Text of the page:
Colonial Discourse and the Suffering of Indian American Children Book Cover.webp

In this book, we analyze the psycho-social consequences faced by Indian American children after exposure to the school textbook discourse on Hinduism and ancient India. We demonstrate that there is an intimate connection—an almost exact correspondence—between James Mill’s colonial-racist discourse (Mill was the head of the British East India Company) and the current school textbook discourse. This racist discourse, camouflaged under the cover of political correctness, produces the same psychological impacts on Indian American children that racism typically causes: shame, inferiority, embarrassment, identity confusion, assimilation, and a phenomenon akin to racelessness, where children dissociate from the traditions and culture of their ancestors.

This book is the result of four years of rigorous research and academic peer-review, reflecting our ongoing commitment at Hindupedia to challenge the representation of Hindu Dharma within academia.


From Hindupedia, the Hindu Encyclopedia

By Swami Harshananda

Aṣṭaka literally means ‘of eight parts’.

The Rgveda, the first and the foremost of the four Vedas, consists of 10,552 mantras or verses. There are two well-known systems of dividing these mantras into books, sections or chapters.

As per the first system which groups the mantras according to the deities, topics and meters, the Rgveda is divided into ten ‘maṇḍalas,’ each maṇḍala being subdivided again into ‘anuvāka’ and ‘sukta.’ Though this method is good from the standpoint of study, it is not good from the standpoint of memorization (which had a supreme place in ancient Vedic studies) since there is a large variation in the number of mantras in each maṇḍala. Hence an attempt was made later to divide the whole of the Rgveda into eight sections, each called as an ‘aṣṭaka,’ keeping the total number of mantras in each aṣṭaka almost the same.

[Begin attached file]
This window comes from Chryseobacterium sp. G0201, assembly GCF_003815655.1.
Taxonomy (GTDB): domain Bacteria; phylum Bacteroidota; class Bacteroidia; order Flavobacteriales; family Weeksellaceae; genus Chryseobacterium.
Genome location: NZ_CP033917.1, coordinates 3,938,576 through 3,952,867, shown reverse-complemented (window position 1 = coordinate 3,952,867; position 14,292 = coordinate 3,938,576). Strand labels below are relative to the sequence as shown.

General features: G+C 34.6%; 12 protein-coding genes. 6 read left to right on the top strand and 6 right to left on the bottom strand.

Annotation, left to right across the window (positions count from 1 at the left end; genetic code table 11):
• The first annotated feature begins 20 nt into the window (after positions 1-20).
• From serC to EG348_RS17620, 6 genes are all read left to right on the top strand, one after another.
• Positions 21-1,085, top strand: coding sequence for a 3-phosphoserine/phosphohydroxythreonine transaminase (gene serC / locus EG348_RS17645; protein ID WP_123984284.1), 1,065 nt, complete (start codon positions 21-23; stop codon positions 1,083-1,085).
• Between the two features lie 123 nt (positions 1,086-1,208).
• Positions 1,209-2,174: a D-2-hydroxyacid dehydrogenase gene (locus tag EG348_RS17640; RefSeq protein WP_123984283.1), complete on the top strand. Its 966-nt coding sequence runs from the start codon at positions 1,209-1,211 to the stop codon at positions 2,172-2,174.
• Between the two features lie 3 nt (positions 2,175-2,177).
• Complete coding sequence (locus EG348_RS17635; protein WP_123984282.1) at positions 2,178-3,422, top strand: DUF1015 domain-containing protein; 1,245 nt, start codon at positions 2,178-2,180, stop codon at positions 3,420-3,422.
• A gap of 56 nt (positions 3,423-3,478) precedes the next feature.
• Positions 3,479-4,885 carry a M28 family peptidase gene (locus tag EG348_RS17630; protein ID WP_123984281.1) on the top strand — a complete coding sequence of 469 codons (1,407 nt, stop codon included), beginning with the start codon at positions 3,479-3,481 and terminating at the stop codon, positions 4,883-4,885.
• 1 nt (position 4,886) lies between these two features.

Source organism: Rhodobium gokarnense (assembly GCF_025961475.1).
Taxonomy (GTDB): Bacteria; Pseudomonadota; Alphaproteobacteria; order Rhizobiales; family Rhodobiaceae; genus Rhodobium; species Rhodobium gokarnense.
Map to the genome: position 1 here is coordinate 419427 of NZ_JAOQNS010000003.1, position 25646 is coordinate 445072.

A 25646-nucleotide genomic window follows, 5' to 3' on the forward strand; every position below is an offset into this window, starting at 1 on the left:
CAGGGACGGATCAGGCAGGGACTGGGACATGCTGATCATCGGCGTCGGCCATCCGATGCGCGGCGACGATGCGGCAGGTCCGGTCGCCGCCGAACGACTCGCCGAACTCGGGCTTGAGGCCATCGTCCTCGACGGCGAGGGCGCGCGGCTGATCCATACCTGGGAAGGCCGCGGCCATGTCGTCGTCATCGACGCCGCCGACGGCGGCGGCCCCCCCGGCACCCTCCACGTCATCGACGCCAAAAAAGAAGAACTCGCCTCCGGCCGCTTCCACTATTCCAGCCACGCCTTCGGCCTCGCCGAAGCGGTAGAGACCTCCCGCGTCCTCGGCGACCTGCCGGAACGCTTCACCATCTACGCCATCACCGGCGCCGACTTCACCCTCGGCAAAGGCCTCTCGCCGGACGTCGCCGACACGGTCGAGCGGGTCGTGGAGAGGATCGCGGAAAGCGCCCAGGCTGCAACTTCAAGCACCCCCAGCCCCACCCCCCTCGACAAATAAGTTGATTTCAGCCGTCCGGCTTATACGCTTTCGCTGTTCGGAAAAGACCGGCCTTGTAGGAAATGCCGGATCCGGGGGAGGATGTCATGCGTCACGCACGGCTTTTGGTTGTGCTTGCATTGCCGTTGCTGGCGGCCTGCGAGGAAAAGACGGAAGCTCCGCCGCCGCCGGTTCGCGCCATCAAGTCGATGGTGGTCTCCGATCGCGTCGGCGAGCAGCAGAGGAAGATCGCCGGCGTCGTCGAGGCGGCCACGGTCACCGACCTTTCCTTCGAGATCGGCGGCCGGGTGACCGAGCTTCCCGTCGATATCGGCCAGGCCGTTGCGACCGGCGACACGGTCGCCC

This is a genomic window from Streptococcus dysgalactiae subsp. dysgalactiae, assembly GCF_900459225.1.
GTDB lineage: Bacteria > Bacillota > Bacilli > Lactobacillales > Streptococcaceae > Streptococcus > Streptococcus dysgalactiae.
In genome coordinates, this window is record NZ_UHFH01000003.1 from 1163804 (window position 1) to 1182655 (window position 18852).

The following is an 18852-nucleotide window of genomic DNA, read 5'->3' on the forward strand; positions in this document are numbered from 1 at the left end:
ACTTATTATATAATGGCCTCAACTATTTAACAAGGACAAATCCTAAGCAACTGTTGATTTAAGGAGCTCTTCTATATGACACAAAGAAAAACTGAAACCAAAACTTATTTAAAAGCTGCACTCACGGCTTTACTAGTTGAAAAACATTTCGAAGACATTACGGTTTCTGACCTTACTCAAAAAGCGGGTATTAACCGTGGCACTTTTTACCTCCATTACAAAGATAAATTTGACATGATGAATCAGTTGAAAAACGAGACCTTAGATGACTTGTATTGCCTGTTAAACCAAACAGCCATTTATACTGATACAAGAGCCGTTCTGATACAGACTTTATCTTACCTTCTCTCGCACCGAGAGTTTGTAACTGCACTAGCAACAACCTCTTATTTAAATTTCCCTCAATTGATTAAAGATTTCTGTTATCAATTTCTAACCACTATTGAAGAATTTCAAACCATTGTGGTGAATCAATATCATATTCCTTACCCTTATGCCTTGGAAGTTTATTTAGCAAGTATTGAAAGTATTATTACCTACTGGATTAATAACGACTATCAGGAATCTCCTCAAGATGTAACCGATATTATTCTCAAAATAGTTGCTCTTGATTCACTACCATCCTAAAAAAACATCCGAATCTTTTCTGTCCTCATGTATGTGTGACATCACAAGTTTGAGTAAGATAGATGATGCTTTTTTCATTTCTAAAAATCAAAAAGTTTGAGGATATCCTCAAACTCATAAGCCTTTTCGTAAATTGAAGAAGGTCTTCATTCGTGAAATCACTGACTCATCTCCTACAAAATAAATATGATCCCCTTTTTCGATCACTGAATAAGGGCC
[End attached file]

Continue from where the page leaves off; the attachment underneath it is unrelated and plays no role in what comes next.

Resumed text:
Each aṣṭaka was again subdivided into eight ‘adhyāyas’ or chapters and the adhyāyas into ‘vargas’ or groups. The vargas consisted of the mantras. Due care has been taken to maintain same number of the total number of akṣaras or letters in each aṣṭaka, since some mantras are in longer meters. The following table gives an idea of this division:

Aṣtaka Adhyāyas Vargas Mantras Akṣaras
1 8 265 1370 48931
2 8 221 1147 51718
3 8 225 1209 47636
4 8 250 1289 49762
5 8 238 1263 47562
6 8 331 1730 51456
7 8 248 1263 47562
8 8 246 1281 52178
Total 64 2024 10552 397265


  • The Concise Encyclopedia of Hinduism, Swami Harshananda, Ram Krishna Math, Bangalore